Over 350 people attended DCU’s blood donation clinic, which took place in The Hub last week.
The pop-up clinic, which takes place twice a year, is part of a long-running partnership between the Irish Blood Transfusion Service (IBTS) and DCU Students’ Union. The IBTS arranges these clinics with the majority of third-level institutions across Ireland to encourage young people to donate blood.
The clinic ran from October 6th to October 8th, with 365 students attending. Around a third of students who turned up were ineligible to donate, mostly due to lifestyle factors.
Stephen Cousins, a manager from the IBTS, stressed the importance of links with college campuses.
“Having a clinic on campus means it’s convenient for potential donors but also increases our presence – hopefully bringing the idea of blood donation to the forefront of young people’s minds,” said Cousins.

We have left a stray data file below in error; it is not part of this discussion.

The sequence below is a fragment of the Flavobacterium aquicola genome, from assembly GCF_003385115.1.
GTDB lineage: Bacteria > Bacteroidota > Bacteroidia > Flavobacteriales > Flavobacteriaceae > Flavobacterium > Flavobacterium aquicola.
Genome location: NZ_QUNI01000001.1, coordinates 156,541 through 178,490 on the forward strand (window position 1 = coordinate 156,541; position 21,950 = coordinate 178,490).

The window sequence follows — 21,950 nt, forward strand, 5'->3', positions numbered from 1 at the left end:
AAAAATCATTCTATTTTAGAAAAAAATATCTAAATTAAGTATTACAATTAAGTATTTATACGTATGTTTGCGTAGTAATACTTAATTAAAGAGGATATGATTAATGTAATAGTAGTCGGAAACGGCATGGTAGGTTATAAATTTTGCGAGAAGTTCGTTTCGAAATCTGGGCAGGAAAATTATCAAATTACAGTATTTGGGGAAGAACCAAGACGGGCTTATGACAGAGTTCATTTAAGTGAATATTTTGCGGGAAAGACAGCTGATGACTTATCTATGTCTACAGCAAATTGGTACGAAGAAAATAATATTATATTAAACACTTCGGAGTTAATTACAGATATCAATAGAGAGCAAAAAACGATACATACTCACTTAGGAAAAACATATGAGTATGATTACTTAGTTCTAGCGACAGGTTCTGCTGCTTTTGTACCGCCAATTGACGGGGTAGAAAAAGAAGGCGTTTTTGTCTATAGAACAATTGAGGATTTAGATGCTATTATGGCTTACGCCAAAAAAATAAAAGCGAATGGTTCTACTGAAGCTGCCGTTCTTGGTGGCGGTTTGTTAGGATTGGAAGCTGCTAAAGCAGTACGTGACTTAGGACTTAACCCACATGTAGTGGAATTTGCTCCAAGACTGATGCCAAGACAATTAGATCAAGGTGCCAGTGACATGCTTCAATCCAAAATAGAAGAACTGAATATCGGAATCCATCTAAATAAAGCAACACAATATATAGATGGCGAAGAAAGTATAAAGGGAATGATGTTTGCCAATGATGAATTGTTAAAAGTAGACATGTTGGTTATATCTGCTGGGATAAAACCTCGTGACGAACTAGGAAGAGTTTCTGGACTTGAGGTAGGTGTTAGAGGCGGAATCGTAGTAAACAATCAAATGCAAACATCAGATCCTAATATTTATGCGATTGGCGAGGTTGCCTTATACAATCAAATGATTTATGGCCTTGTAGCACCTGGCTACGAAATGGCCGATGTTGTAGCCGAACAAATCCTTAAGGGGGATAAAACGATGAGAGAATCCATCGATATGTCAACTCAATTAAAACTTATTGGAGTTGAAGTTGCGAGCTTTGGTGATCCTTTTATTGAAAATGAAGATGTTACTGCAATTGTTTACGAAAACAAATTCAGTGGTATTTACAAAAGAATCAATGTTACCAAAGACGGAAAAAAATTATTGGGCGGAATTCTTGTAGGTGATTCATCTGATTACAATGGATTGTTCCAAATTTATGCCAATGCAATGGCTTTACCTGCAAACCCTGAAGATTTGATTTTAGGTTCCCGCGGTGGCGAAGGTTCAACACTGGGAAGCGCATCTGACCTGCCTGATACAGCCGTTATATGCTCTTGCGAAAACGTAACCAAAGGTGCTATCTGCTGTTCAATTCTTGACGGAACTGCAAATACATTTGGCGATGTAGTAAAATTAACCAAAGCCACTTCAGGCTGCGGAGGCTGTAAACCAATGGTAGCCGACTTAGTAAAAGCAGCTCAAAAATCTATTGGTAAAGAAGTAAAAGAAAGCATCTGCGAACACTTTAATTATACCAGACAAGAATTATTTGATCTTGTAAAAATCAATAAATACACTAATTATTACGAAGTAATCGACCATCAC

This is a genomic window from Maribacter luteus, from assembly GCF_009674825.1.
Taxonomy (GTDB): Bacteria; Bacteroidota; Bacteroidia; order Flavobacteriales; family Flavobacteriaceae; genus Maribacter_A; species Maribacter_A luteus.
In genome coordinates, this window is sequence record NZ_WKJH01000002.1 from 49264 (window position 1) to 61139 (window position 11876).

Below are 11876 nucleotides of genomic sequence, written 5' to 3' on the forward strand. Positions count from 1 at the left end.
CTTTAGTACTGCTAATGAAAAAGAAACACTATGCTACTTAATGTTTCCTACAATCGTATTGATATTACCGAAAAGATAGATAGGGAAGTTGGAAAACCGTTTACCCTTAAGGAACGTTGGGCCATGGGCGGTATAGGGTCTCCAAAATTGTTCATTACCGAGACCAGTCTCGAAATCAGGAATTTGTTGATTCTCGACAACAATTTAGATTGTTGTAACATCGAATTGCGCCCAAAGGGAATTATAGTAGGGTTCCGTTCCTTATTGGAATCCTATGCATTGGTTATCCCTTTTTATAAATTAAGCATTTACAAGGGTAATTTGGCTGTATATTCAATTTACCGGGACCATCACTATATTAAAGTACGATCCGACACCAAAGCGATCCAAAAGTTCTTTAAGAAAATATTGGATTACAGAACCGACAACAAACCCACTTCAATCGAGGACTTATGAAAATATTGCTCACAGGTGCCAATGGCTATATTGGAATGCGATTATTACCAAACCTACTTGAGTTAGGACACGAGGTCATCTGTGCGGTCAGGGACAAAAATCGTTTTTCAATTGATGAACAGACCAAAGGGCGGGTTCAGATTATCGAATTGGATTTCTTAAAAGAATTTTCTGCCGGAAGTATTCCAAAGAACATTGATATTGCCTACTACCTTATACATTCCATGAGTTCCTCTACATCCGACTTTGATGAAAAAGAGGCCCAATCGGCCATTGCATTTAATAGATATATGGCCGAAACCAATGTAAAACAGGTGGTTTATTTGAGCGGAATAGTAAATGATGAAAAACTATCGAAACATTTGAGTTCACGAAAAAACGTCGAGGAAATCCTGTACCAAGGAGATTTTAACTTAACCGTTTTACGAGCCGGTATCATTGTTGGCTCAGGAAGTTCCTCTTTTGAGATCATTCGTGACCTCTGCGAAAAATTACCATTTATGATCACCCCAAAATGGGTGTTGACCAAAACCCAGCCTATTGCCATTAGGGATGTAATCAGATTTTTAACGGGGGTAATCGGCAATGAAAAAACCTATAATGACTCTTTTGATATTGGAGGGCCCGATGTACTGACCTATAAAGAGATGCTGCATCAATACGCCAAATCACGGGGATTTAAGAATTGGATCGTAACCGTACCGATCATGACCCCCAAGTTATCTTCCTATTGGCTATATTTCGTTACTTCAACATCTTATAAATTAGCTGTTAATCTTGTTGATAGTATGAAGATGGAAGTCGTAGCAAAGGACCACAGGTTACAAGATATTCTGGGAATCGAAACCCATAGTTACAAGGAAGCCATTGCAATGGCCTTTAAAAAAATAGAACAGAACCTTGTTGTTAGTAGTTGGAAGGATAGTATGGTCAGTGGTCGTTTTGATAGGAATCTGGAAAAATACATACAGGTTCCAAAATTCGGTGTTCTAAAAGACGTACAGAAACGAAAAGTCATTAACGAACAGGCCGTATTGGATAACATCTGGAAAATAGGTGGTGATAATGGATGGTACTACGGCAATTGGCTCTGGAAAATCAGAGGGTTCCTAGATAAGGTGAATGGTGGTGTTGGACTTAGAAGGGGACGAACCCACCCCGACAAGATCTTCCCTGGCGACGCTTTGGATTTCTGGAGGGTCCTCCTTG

“In the future, we hope to further develop our links with college campuses, possibly with ideas like a blood society for each campus that could promote and encourage potential donors,” he continued.
More than 3,000 blood donations are needed in Ireland every week, with one in four of us needing a blood transfusion in their lifetime.
At present, only 3 per cent of the Irish population donates blood regularly. The IBTS is keen to develop links with young people in the hopes that they will become lifetime donators.
To be eligible to give blood, you must be aged 18 to 60 and weigh between 50kg and 130kg. Smokers should wait at least an hour after their last cigarette before donating. Like the majority of blood donation services, the IBTS does not accept blood donations from men who have had sex with other men.
Rachel Hoey, a second year student, said: “It’s an easy process and because I have a universal blood type, I know it will help a lot of people.”